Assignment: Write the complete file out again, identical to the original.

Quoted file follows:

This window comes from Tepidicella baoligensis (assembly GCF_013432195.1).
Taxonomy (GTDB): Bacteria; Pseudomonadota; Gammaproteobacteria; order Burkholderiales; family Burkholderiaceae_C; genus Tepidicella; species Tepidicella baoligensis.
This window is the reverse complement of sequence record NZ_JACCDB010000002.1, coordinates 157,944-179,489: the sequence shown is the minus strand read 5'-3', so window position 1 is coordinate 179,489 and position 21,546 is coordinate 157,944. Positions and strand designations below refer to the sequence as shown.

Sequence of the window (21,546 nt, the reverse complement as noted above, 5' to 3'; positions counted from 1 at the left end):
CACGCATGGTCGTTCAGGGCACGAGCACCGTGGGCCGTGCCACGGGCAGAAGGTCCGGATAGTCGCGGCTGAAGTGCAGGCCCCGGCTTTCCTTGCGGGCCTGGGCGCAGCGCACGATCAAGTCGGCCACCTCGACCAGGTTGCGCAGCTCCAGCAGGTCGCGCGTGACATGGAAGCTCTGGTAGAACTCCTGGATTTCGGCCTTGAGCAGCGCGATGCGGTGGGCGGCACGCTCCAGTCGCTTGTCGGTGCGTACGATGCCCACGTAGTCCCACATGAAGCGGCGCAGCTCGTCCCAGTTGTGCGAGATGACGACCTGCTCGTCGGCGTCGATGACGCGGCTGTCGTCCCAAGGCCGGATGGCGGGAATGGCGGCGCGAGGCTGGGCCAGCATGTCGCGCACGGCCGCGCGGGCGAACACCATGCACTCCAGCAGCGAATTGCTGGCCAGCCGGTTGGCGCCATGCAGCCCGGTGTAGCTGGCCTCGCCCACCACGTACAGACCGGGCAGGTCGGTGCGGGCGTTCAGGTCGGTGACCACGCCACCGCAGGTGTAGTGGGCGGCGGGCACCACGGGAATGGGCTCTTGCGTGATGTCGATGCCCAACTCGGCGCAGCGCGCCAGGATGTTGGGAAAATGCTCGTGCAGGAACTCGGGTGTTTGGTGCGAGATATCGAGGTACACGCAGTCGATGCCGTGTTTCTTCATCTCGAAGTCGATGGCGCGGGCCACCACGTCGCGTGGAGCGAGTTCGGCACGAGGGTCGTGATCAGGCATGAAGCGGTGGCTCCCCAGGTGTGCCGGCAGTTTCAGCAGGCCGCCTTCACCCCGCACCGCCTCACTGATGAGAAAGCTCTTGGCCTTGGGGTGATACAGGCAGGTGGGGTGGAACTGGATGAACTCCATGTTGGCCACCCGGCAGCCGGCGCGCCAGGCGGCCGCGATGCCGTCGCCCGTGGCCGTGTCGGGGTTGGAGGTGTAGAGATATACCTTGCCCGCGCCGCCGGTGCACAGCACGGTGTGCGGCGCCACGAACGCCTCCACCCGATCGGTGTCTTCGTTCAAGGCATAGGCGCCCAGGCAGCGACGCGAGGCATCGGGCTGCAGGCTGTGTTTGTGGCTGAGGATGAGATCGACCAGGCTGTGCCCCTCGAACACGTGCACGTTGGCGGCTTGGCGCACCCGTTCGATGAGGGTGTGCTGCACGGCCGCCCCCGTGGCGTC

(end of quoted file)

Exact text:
This window comes from Tepidicella baoligensis (assembly GCF_013432195.1).
Taxonomy (GTDB): Bacteria; Pseudomonadota; Gammaproteobacteria; order Burkholderiales; family Burkholderiaceae_C; genus Tepidicella; species Tepidicella baoligensis.
This window is the reverse complement of sequence record NZ_JACCDB010000002.1, coordinates 157,944-179,489: the sequence shown is the minus strand read 5'-3', so window position 1 is coordinate 179,489 and position 21,546 is coordinate 157,944. Positions and strand designations below refer to the sequence as shown.

Sequence of the window (21,546 nt, the reverse complement as noted above, 5' to 3'; positions counted from 1 at the left end):
CACGCATGGTCGTTCAGGGCACGAGCACCGTGGGCCGTGCCACGGGCAGAAGGTCCGGATAGTCGCGGCTGAAGTGCAGGCCCCGGCTTTCCTTGCGGGCCTGGGCGCAGCGCACGATCAAGTCGGCCACCTCGACCAGGTTGCGCAGCTCCAGCAGGTCGCGCGTGACATGGAAGCTCTGGTAGAACTCCTGGATTTCGGCCTTGAGCAGCGCGATGCGGTGGGCGGCACGCTCCAGTCGCTTGTCGGTGCGTACGATGCCCACGTAGTCCCACATGAAGCGGCGCAGCTCGTCCCAGTTGTGCGAGATGACGACCTGCTCGTCGGCGTCGATGACGCGGCTGTCGTCCCAAGGCCGGATGGCGGGAATGGCGGCGCGAGGCTGGGCCAGCATGTCGCGCACGGCCGCGCGGGCGAACACCATGCACTCCAGCAGCGAATTGCTGGCCAGCCGGTTGGCGCCATGCAGCCCGGTGTAGCTGGCCTCGCCCACCACGTACAGACCGGGCAGGTCGGTGCGGGCGTTCAGGTCGGTGACCACGCCACCGCAGGTGTAGTGGGCGGCGGGCACCACGGGAATGGGCTCTTGCGTGATGTCGATGCCCAACTCGGCGCAGCGCGCCAGGATGTTGGGAAAATGCTCGTGCAGGAACTCGGGTGTTTGGTGCGAGATATCGAGGTACACGCAGTCGATGCCGTGTTTCTTCATCTCGAAGTCGATGGCGCGGGCCACCACGTCGCGTGGAGCGAGTTCGGCACGAGGGTCGTGATCAGGCATGAAGCGGTGGCTCCCCAGGTGTGCCGGCAGTTTCAGCAGGCCGCCTTCACCCCGCACCGCCTCACTGATGAGAAAGCTCTTGGCCTTGGGGTGATACAGGCAGGTGGGGTGGAACTGGATGAACTCCATGTTGGCCACCCGGCAGCCGGCGCGCCAGGCGGCCGCGATGCCGTCGCCCGTGGCCGTGTCGGGGTTGGAGGTGTAGAGATATACCTTGCCCGCGCCGCCGGTGCACAGCACGGTGTGCGGCGCCACGAACGCCTCCACCCGATCGGTGTCTTCGTTCAAGGCATAGGCGCCCAGGCAGCGACGCGAGGCATCGGGCTGCAGGCTGTGTTTGTGGCTGAGGATGAGATCGACCAGGCTGTGCCCCTCGAACACGTGCACGTTGGCGGCTTGGCGCACCCGTTCGATGAGGGTGTGCTGCACGGCCGCCCCCGTGGCGTC